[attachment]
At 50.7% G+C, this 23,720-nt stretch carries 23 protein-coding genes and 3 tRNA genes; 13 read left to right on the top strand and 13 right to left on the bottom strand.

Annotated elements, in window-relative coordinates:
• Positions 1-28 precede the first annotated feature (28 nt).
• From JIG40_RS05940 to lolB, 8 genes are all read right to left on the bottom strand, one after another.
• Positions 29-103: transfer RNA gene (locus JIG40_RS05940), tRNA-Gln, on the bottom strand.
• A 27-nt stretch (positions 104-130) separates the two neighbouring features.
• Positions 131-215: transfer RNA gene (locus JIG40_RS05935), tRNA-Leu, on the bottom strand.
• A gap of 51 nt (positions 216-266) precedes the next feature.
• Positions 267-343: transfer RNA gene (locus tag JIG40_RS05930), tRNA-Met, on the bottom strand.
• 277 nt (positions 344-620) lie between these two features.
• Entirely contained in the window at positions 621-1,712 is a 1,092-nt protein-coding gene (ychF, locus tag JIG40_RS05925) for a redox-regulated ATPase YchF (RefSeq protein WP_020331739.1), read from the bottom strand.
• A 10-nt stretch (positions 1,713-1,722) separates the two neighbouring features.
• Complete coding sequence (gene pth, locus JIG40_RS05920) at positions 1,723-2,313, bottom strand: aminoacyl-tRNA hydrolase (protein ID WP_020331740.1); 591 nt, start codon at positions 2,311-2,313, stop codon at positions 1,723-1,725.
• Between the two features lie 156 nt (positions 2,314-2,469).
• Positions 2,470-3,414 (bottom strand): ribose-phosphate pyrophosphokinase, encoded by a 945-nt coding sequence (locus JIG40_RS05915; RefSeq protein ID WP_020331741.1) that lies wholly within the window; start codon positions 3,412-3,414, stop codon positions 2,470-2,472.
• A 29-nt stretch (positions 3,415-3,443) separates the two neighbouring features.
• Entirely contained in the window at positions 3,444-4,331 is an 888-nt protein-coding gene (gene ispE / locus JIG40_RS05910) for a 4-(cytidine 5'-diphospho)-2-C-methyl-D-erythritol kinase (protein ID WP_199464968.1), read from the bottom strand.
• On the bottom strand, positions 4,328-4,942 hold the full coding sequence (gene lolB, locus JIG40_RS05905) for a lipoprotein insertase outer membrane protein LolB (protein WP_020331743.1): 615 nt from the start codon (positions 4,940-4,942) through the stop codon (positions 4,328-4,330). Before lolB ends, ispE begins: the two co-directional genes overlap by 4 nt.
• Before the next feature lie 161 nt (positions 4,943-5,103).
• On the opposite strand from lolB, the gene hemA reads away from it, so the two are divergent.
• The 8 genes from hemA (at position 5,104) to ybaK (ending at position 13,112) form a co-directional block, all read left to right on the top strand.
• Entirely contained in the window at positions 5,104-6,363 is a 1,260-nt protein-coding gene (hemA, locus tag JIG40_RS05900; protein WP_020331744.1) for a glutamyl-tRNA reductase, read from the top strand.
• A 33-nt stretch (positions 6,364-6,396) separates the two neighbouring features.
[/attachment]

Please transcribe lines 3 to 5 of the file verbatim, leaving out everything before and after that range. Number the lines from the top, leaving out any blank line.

• Positions 1-28 precede the first annotated feature (28 nt).
• From JIG40_RS05940 to lolB, 8 genes are all read right to left on the bottom strand, one after another.
• Positions 29-103: transfer RNA gene (locus JIG40_RS05940), tRNA-Gln, on the bottom strand.